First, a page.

He wasn’t particularly handsome, but his smell caught her attention: a musky odor that swirled around him when he ruffled. It reminded her inexplicably of the Feathering process, the pain and wonder of First Attachment. It was something primal, that smell — fresh skin, newly healed — and it brought back to her the hope she’d had in the beginning, the boundless faith that soon enough she’d be flying.
“Cheers,” he’d said, tipping back his drink. They’d been together ever since.
On stage, Professor Golding addressed the audience directly and the screen changed to show a series of books and DVDs with Todd Rodgers’ picture on the cover. Deb felt the relief of recognition. She had bought the whole set the day before, as well as two of the complex corsets designed to redistribute her weight more aerodynamically. She was on the right track.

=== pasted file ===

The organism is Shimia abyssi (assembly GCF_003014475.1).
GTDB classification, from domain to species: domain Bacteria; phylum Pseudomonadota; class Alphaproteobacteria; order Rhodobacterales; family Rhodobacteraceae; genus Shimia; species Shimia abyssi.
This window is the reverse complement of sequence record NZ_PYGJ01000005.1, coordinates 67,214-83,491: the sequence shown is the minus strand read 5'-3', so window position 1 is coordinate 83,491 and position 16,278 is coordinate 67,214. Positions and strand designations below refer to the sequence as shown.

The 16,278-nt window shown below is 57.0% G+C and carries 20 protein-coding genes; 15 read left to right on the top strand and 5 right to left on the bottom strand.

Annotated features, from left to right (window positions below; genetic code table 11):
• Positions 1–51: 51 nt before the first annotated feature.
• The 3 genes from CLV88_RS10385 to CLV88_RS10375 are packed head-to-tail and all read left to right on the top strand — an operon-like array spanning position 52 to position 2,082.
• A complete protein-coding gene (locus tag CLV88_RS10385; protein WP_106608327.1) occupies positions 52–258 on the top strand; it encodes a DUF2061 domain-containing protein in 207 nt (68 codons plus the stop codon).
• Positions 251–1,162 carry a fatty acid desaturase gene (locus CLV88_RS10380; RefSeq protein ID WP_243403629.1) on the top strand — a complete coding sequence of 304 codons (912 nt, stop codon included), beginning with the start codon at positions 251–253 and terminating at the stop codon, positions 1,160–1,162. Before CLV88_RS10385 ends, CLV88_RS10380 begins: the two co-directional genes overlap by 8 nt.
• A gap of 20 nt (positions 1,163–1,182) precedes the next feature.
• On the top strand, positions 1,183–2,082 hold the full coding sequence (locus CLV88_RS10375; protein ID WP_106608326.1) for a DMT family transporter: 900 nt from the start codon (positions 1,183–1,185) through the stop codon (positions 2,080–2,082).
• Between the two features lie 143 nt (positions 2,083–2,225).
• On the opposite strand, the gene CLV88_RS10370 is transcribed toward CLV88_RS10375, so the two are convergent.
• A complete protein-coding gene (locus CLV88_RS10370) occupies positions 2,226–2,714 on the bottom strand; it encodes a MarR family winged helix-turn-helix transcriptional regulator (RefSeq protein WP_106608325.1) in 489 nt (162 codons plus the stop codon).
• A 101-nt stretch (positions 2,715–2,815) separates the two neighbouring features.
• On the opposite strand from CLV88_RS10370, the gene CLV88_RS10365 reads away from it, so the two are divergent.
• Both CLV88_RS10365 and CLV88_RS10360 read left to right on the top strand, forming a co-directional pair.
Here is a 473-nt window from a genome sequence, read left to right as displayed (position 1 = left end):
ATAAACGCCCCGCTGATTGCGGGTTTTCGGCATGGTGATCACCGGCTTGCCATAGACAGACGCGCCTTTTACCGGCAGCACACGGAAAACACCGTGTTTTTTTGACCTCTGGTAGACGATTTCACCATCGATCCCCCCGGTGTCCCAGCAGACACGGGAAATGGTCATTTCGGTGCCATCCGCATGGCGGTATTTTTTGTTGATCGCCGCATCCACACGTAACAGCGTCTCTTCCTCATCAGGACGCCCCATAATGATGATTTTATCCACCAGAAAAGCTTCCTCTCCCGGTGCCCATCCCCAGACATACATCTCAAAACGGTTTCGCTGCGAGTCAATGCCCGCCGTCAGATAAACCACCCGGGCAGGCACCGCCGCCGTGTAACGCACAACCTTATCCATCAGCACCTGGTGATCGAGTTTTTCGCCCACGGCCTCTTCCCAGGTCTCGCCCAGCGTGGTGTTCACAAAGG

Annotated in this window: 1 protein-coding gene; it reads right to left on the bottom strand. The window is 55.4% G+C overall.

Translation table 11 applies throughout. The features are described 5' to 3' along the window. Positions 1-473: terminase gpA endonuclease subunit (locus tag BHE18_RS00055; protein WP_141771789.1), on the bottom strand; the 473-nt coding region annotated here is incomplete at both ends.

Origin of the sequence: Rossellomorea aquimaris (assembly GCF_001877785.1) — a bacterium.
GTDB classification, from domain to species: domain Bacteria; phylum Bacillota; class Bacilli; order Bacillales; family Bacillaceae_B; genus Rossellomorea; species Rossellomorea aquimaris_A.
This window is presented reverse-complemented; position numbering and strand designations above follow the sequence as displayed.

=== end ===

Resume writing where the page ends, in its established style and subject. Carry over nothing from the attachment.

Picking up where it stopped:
“When Todd Rodgers asked me to develop an exercise regime that would both strengthen the body and nourish the heart,” said the professor, “I brought all of my medical expertise to bear.” As he detailed the logistics of his plan, Deb allowed herself to relax, to take comfort in its familiarity. She was following the guidelines, taking the steps. It was like Todd Rodgers had said on the first day: “true success requires perseverance, dedication.” Now, while the professor finished, Deb concentrated on freeing herself from the anchors of self-doubt and began to feel once again the spiritual levity that would launch her into the next stage of Enlightenment.
The night before there’d been a party. “A little thing,” Carl had said, “in a friend’s room.” Deb wondered how he found time for friends. Since that first night, she’d only really spoken to him, sitting with him at the seminars, spending off-hours drinking Lift and talking about the Method, or their lives, or what it must be like to fly. They had yet to get physical, but it felt like the start of something real. Carl was proprietary, even a little jealous, acting annoyed if other men approached, and cutting her off when she went on too long about Todd Rodgers. Deb didn’t mind. In fact, she kind of liked it. It felt good to belong, to be owned.